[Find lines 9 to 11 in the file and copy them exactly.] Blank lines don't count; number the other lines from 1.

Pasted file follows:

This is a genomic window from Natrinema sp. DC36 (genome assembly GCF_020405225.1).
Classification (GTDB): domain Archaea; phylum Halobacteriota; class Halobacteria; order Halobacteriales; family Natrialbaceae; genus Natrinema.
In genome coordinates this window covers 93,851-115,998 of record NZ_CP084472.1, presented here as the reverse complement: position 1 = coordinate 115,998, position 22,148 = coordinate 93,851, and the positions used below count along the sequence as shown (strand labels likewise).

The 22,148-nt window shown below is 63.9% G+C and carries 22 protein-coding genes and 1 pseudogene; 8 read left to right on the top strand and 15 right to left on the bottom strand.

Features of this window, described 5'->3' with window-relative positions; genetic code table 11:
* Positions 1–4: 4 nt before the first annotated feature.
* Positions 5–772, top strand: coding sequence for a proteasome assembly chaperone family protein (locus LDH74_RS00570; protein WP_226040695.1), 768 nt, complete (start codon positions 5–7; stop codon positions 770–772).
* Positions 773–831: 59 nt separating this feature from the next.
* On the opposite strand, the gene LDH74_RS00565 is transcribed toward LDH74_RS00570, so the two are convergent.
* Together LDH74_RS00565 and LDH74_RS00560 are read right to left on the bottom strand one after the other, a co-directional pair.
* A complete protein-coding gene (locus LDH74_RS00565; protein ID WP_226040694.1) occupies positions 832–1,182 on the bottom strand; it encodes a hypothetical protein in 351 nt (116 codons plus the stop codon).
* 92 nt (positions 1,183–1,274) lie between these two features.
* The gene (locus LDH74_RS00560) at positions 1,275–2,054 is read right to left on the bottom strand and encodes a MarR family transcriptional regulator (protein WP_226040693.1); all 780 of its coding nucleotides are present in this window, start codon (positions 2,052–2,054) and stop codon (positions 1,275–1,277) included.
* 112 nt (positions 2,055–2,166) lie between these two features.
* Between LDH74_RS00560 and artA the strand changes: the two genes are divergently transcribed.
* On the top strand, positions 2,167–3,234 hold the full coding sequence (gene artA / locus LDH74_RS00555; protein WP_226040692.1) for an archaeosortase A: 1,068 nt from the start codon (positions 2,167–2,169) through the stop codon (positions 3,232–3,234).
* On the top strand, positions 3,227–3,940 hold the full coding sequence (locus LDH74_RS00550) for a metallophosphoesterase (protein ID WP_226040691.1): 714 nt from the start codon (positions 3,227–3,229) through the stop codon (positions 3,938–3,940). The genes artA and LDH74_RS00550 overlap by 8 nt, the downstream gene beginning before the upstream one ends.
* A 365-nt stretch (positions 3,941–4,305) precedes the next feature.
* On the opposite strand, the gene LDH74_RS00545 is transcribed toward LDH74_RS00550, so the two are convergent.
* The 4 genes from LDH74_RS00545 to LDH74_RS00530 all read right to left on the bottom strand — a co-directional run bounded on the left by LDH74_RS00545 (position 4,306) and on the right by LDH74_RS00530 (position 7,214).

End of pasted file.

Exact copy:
* On the opposite strand, the gene LDH74_RS00565 is transcribed toward LDH74_RS00570, so the two are convergent.
* Together LDH74_RS00565 and LDH74_RS00560 are read right to left on the bottom strand one after the other, a co-directional pair.
* A complete protein-coding gene (locus LDH74_RS00565; protein ID WP_226040694.1) occupies positions 832–1,182 on the bottom strand; it encodes a hypothetical protein in 351 nt (116 codons plus the stop codon).